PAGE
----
Lessons for the New from the Old
22nd Sunday after Pentecost
November 9, 2014
Calvary Episcopal Church, Charleston
Joshua 24:1-3, 14-25
I Thessalonians 4:13-18
The world of the Old Testament and the circumstances of life today are different in many, many ways. However, in some ways, that Old Testament world and our own seem very similar. In this time together today, I want to suggest several similarities between these two worlds. Perhaps we can come to understand our own circumstances better as we reflect on those earlier times.
You remember that Moses had been the leader of God’s people as they left their oppression in Egypt and began the Exodus journey. That journey – that pilgrimage – has become the prototype for lives of faith ever since. And, the monotheistic religions – religions that have one God – religions like Judaism and Christianity – such faith communities remember the experience of a faithful journey. Thus, the symbolism and significance of the Exodus journey are profound indeed among people of faith. And, as the leader of the people on this journey, Moses obviously is extremely important.
However, you also remember that Moses only got the people to the bank of the Jordan River. He was able to see the Promised Land, but he was not able to lead the people into that Land. Responsibility for leadership of the people at that point, therefore, fell to Joshua.
Joshua took the people of God across the Jordan River and into Canaan, the land which had been promised far back in Egypt. This was the destination of the people’s journey, and after forty years, they finally arrived.
Joshua had some challenges serving as leader of the people, though, even after they made it to the Promised Land. In addition to understanding life as a journey, these challenges name another reality from those early times which seem familiar today. That is, in Canaan, there were all kinds of tribes of people. One group did not like another group very much. One tribe had a different understanding of God – or of the gods – than another one. A particular group seemed to spend a lot of time and energy on poaching people away from another tribe. Some even tried to get another whole tribe to join them. And all of this sounds a lot like Christians in South Carolina today to me!
With that background and understanding, then, we come to today’s reading. Joshua knew how important it was for the people to remember their past and to renew their commitments. Even though this group for which he was responsible had been nomadic, they still had their traditions. Even though the people did not have a long history in one place, still the matter of community was very significant. Even though the people’s past included the experience of slavery in Egypt, still Joshua knew how important it was to claim that experience as part of their story, their history. Thus it was indeed appropriate and crucial for the people to remember their past and to renew their commitments for the future. For such reasons, as we read today, “Joshua gathered all the tribes of Israel to Shechem” (24:1).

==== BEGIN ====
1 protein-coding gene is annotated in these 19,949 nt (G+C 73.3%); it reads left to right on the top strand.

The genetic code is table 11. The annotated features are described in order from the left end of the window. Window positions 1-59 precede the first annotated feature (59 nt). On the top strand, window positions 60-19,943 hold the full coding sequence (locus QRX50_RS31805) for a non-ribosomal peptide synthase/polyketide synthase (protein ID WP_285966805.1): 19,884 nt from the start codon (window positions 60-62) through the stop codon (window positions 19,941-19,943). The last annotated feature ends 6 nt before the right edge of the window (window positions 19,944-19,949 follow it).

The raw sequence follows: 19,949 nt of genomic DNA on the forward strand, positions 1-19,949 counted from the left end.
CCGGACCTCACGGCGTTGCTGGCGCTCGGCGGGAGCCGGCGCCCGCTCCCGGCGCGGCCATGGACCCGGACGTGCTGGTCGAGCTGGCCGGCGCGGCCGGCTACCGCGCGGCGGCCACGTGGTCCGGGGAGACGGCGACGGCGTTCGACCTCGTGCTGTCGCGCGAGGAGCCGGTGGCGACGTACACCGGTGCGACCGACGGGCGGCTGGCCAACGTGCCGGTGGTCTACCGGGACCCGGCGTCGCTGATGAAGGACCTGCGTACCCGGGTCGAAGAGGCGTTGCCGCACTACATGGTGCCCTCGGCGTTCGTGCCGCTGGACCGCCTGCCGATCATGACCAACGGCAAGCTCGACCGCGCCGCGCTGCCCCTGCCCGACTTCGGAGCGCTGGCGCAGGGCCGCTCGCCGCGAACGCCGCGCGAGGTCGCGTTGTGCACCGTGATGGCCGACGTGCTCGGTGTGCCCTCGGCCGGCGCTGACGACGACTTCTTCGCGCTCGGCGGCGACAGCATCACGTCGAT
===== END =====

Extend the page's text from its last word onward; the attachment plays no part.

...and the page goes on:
After Joshua got the people together, notice what he said to them. He reminded them first of their past, beginning with the words, “Long ago, your ancestors…”(24:2). Actually, there are a number of verses omitted from today’s reading, and a great deal of the people’s history is recounted in those verses, as part of what Joshua said to the people. Next, Joshua encourages the people to reclaim their past faithfulness, as part of their present commitment. Thus, he says, “Now therefore revere the Lord, and serve him in sincerity and in faithfulness” (24:14). Then, Joshua changes his emphasis a bit. From recalling the past and encouraging the people to be faithful, Joshua now turns to a more direct challenge. “If you are unwilling to serve the Lord, choose this day whom you will serve” (24:15). And, this challenge is followed by his statement of faith and affirmation, which includes these very familiar words. “As for me and my household, we will serve the Lord” (24:15).
So, in this encounter, we may see reminders of past history, encouragement of present faithfulness, and words of challenge for the future. In response, the people affirm their past, and like Joshua, they indicate their intention to “serve the Lord” (24:21), in the future. That affirmation, then, becomes the basis for the covenant made at Shechem – a very important reaffirmation of the relationship with God … a relationship which had existed for generations.
In light of this reading, therefore, we may identify several points of contact between the Old Testament world and our own. First, the practice of pilgrimage – and the understanding of life as a journey – have their beginnings in the Exodus event. That event is formative for the people of God, and as such, its importance cannot be overstated. Secondly, I suggested that the tribes at odds with each other in Canaan seem strangely familiar in our day – and, especially, in this part of the world today. Finally, a certain process and exercise within a community of faith crosses generations and, even, millennia. That is, a community must remember its past, choose to continue its faithfulness, and, then, recommit itself to the future relationship. Remember, continue, and recommit – that is an important process repeated often within any community of faith. That process was followed in the day of Joshua, and that same process is present in our day as well. In our experience of life in community, therefore, may we often remember our past, continue to indicate our faithfulness, and recommit to our relationship with God in the future. Indeed, may we do so again and again, for our health as a community of faith depends on it. Amen.
The Right Reverend Charles G. vonRosenberg
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